As firefighters responded to a five-story condominium collapse in Washington D.C. on July 1, a man who was trapped under the rubble owes a debt of gratitude to man’s best friend.
Kimber, the 8-year-old search and rescue K-9 who assisted at the scene (on Kennedy Street in northwest D.C.), was able to pinpoint the man, buried under three stories of rubble and debris and unable to move for over 90 minutes, AP reported.
D.C. Fire and EMS Department rescuers could hear him but couldn’t find him, until Kimber led the way and zeroed in on his location. Crews then worked desperately using saws and other equipment to cut through wood and free him from the wreckage.
He suffered serious but non-life-threatening injuries and was rushed to a D.C. hospital.
Additionally, four other men—all five were construction workers who’d been working on the building—were found, none with life-threatening injuries, and were brought to the hospital.
The man’s rescue represents Kimber’s first-ever successful location of a victim; some dogs go their entire careers without finding a person.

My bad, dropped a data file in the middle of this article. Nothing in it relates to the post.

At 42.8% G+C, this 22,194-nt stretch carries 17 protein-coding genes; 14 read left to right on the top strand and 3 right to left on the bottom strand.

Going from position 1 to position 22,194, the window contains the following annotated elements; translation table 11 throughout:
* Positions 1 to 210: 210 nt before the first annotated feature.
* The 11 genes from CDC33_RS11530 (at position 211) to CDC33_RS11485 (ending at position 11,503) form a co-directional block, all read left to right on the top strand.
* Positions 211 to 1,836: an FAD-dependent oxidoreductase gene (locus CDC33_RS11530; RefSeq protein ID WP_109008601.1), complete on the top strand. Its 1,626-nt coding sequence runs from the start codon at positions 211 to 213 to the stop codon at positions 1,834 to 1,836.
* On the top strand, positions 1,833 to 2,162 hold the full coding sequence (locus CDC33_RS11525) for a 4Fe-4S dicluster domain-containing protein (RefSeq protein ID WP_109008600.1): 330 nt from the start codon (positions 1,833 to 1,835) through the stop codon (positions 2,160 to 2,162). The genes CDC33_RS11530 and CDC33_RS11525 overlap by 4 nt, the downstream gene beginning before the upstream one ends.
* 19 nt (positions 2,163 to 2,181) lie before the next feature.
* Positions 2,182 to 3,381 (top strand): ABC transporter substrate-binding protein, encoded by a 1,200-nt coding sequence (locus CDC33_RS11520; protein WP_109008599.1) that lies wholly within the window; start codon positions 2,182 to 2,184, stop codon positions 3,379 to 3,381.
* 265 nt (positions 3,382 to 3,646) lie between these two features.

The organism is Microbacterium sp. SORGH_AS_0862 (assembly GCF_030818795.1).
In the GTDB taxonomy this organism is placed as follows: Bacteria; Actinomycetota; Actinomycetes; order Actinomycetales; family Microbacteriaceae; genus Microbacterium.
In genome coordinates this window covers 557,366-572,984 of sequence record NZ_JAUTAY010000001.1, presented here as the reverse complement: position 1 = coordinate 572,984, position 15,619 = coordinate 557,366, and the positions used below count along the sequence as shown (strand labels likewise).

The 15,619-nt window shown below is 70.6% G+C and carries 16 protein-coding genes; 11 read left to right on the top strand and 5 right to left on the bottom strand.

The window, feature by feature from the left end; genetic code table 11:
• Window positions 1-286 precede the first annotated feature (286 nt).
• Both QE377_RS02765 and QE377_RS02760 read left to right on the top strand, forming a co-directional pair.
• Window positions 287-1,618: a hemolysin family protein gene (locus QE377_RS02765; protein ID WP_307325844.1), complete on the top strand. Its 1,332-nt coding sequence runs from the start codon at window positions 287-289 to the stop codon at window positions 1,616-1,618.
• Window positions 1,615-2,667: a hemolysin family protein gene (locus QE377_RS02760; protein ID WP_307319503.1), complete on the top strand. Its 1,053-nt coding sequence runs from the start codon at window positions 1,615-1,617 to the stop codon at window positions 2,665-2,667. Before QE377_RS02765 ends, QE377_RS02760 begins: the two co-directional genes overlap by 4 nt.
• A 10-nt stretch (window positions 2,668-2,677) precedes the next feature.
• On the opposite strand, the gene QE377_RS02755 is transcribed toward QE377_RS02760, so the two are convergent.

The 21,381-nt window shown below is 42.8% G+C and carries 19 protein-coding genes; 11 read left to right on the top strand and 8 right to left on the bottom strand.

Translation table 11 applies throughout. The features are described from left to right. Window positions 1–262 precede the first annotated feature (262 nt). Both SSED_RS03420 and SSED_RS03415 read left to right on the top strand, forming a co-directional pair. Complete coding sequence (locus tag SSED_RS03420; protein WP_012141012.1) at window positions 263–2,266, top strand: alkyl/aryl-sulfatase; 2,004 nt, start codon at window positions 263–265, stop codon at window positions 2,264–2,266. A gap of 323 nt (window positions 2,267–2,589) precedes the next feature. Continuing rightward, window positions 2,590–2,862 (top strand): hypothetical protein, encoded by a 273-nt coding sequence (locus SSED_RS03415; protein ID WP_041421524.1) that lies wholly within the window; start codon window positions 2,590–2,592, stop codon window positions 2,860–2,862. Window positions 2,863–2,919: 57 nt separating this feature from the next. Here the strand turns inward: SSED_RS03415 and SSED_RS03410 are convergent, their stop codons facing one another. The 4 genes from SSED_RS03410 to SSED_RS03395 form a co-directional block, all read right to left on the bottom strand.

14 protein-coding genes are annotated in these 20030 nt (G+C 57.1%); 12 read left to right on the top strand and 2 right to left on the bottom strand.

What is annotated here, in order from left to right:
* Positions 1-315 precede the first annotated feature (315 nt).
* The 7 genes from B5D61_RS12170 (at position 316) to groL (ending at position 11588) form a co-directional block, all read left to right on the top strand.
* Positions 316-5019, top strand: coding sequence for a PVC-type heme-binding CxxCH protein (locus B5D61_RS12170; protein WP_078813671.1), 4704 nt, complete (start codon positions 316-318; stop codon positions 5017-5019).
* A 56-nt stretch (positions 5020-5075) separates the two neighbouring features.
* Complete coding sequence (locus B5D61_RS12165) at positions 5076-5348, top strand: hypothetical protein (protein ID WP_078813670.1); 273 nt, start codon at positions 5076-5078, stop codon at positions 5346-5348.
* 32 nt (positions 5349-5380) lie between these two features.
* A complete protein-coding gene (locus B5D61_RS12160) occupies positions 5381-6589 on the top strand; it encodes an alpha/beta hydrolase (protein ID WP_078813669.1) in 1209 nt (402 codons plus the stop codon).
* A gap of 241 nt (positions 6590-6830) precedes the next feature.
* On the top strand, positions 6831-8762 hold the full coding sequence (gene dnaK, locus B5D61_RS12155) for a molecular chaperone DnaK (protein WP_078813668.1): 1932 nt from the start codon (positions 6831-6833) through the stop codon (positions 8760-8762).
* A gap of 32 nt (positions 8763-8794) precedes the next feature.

Kimber, a FEMA certificated K-9, is specialized in locating still-living victims in disaster situations and can discern between a live scent and deceased scent. Using her keen nose, she can pinpoint victims far faster than humans can, allowing rescuers to focus their efforts more efficiently. Her nimble agility allowed her to dart under the rubble to locate the man.
“The dog is a force-multiplier,” firefighter Chris Holmes told CBS. “So, where we would have to have people hand-dig or search physically, the dog can sense with its nose where the victim is.
“And not only sense where the victim is, but let us know if a victim is alive or deceased. So the dog is looking for live, concealed human scent, and that’s what she did today.”
Officials stated they did not know what caused the collapse, though a neighbor described hearing several loud booms as it happened, CBS reported.
Meanwhile, Kimber had received praise from officials—though a hearty “good girl” and a doggy treat are probably reward enough.